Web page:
Despite Diabetes

Scott Strange wrote an excellent post about accomplishments and diabetes and the way that people talk about what we do with our challenged pancreases. You should go read it now. I’ll wait.

His observations touched on something I’ve been thinking about in the context of my triathlon training, accomplishments, and challenges. When I eventually post the recap of my NYC Triathlon experience from this weekend, you’ll see that I had a very good time (both literally and emotionally) despite some challenges, one was entirely diabetes-related, the other not at all.

No one in the race knew about my diabetes, and if anyone in the crowd (other than my loving wife) knew that I was wearing my TeamWILD kit to represent for my peeps with diabetes, they didn’t acknowledge it. To the casual observer and my fellow triathletes, I was just another athlete trying to perform as well as my talents and training and the day would let me. To me, that’s the way it’s supposed to be.

So, while I loved seeing all of the people who responded to my Facebook updates and photos from the event, I wasn’t sure how I felt about the few of them that mentioned my diabetes. Certainly, it shouldn’t take away from the congratulations at the core of the compliment, and yet there diabetes was. Scott’s post caused me to think about this some more and to write this comment:

I’m not as awesome athletically as the folks you mentioned—and that has nothing to do with diabetes—but I get the “Look at what you’re accomplishing despite/with/because of diabetes!” compliment all the time. I recognize that diabetes is a factor (and the one that’s least in my control right now) but it’s not the biggest part of either my results or my motivation. That would be the part that comes by putting in day after day of hard work, even when I don’t want to and when diabetes presents a challenge. (The pros and the elites feel the same way, too, of course.)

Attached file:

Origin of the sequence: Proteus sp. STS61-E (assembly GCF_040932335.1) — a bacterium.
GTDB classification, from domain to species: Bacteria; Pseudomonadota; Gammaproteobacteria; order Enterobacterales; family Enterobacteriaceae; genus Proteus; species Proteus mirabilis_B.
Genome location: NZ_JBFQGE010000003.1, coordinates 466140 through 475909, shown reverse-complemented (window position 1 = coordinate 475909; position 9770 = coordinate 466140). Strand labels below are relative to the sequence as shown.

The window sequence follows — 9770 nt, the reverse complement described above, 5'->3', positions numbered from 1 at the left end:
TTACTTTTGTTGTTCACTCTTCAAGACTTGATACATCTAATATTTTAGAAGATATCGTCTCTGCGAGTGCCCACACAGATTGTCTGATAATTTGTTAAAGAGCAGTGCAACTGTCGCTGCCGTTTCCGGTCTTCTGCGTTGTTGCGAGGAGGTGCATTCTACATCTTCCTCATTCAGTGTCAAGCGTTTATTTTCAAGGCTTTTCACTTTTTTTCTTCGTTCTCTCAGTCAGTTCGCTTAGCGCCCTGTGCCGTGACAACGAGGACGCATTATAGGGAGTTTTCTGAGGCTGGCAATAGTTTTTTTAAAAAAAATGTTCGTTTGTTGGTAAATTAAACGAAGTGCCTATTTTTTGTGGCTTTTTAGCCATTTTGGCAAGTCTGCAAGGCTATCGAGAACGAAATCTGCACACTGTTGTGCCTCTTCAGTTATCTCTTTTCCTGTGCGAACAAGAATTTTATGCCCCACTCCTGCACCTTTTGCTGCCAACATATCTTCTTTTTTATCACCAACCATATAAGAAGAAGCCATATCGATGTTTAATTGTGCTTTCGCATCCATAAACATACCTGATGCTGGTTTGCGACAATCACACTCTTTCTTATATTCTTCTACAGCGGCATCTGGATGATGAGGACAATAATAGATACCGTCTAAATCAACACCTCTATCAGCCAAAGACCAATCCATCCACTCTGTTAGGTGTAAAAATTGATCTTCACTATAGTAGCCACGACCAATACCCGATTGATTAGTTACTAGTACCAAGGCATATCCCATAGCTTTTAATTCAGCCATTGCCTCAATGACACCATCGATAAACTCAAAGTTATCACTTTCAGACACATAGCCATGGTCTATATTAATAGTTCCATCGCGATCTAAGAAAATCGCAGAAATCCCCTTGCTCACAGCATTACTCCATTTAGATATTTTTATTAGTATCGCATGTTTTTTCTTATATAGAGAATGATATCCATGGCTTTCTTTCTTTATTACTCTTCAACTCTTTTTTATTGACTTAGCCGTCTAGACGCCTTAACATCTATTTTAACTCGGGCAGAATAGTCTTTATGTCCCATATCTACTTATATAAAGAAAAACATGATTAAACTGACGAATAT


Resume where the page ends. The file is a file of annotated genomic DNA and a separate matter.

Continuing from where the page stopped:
Sure, I think about diabetes sometimes when I’m training and racing, partly to make sure I’m doing the right thing to achieve my best performance, but often it’s with the mental image of beating this disease like a piñata when I need a little bit of extra motivation.

Perhaps people are reacting to the fact that I am out there day after day doing what I need to do to compete. People (including myself) can find so many reasons for not doing so many of the things that we know we should. I think it’s natural for people with and without diabetes to want to acknowledge our accomplishments as worthy of a little extra attention because we didn’t give in to whatever impediments or excuses might come our way.

So, as much as I dislike hearing this despite/because business as part of a compliment and wish that people would just focus on the accomplishment, I think I finally get where people are coming from. (Thanks for prompting me to think about this more!)

Dear readers, what do you think about the “with/despite/because of diabetes” comments?

. . . And, for what it’s worth, you can say anything you want when you give me praise or criticism. I won’t be offended or complain or wish you hadn’t. :^)

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13 Responses to Despite Diabetes

  1. Thanks Jeff, you’ve given me another thing to think about as well on this topic. I do wonder about the stigmas associated with diabetes and how those feed into those comments.

    Great Post!

  2. Céline says:

    I’ve thought a lot about this but not in terms of diabetes. In the world of disabilities where I work, I see it every day. “Wow, he learned to take the bus despite his disability” “She’s amazing – she overcame her disability and was able to live on her own”.